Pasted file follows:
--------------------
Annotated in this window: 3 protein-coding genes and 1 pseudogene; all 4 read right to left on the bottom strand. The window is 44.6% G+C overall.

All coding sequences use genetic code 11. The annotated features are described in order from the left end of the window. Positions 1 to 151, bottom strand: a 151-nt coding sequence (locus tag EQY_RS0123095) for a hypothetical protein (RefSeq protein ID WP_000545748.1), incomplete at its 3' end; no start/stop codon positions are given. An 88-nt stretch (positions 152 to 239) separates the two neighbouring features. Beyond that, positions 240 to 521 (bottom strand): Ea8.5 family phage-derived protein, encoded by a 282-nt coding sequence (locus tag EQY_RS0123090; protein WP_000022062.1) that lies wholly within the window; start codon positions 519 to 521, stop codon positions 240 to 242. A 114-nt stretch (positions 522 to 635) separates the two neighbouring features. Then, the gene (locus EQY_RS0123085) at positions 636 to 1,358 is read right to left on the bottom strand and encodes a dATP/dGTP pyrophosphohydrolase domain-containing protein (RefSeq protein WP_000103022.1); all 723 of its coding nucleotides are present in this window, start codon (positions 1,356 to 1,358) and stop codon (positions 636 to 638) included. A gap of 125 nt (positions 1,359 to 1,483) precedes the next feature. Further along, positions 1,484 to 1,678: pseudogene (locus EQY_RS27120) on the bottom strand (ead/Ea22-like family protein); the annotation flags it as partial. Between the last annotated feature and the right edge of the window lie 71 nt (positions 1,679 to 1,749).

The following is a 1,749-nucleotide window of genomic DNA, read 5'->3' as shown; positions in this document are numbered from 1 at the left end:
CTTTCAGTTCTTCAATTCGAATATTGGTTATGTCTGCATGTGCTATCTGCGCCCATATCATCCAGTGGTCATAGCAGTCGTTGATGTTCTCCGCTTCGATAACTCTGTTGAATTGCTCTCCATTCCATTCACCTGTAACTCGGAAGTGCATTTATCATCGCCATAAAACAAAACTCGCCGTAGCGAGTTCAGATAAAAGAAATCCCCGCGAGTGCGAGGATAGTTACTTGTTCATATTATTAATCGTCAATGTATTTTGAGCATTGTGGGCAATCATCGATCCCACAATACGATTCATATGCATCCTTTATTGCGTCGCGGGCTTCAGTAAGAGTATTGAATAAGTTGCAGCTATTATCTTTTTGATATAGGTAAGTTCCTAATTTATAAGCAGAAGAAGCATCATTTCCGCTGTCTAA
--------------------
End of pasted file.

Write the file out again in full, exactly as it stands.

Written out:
Annotated in this window: 3 protein-coding genes and 1 pseudogene; all 4 read right to left on the bottom strand. The window is 44.6% G+C overall.

All coding sequences use genetic code 11. The annotated features are described in order from the left end of the window. Positions 1 to 151, bottom strand: a 151-nt coding sequence (locus tag EQY_RS0123095) for a hypothetical protein (RefSeq protein ID WP_000545748.1), incomplete at its 3' end; no start/stop codon positions are given. An 88-nt stretch (positions 152 to 239) separates the two neighbouring features. Beyond that, positions 240 to 521 (bottom strand): Ea8.5 family phage-derived protein, encoded by a 282-nt coding sequence (locus tag EQY_RS0123090; protein WP_000022062.1) that lies wholly within the window; start codon positions 519 to 521, stop codon positions 240 to 242. A 114-nt stretch (positions 522 to 635) separates the two neighbouring features. Then, the gene (locus EQY_RS0123085) at positions 636 to 1,358 is read right to left on the bottom strand and encodes a dATP/dGTP pyrophosphohydrolase domain-containing protein (RefSeq protein WP_000103022.1); all 723 of its coding nucleotides are present in this window, start codon (positions 1,356 to 1,358) and stop codon (positions 636 to 638) included. A gap of 125 nt (positions 1,359 to 1,483) precedes the next feature. Further along, positions 1,484 to 1,678: pseudogene (locus EQY_RS27120) on the bottom strand (ead/Ea22-like family protein); the annotation flags it as partial. Between the last annotated feature and the right edge of the window lie 71 nt (positions 1,679 to 1,749).

The following is a 1,749-nucleotide window of genomic DNA, read 5'->3' as shown; positions in this document are numbered from 1 at the left end:
CTTTCAGTTCTTCAATTCGAATATTGGTTATGTCTGCATGTGCTATCTGCGCCCATATCATCCAGTGGTCATAGCAGTCGTTGATGTTCTCCGCTTCGATAACTCTGTTGAATTGCTCTCCATTCCATTCACCTGTAACTCGGAAGTGCATTTATCATCGCCATAAAACAAAACTCGCCGTAGCGAGTTCAGATAAAAGAAATCCCCGCGAGTGCGAGGATAGTTACTTGTTCATATTATTAATCGTCAATGTATTTTGAGCATTGTGGGCAATCATCGATCCCACAATACGATTCATATGCATCCTTTATTGCGTCGCGGGCTTCAGTAAGAGTATTGAATAAGTTGCAGCTATTATCTTTTTGATATAGGTAAGTTCCTAATTTATAAGCAGAAGAAGCATCATTTCCGCTGTCTAA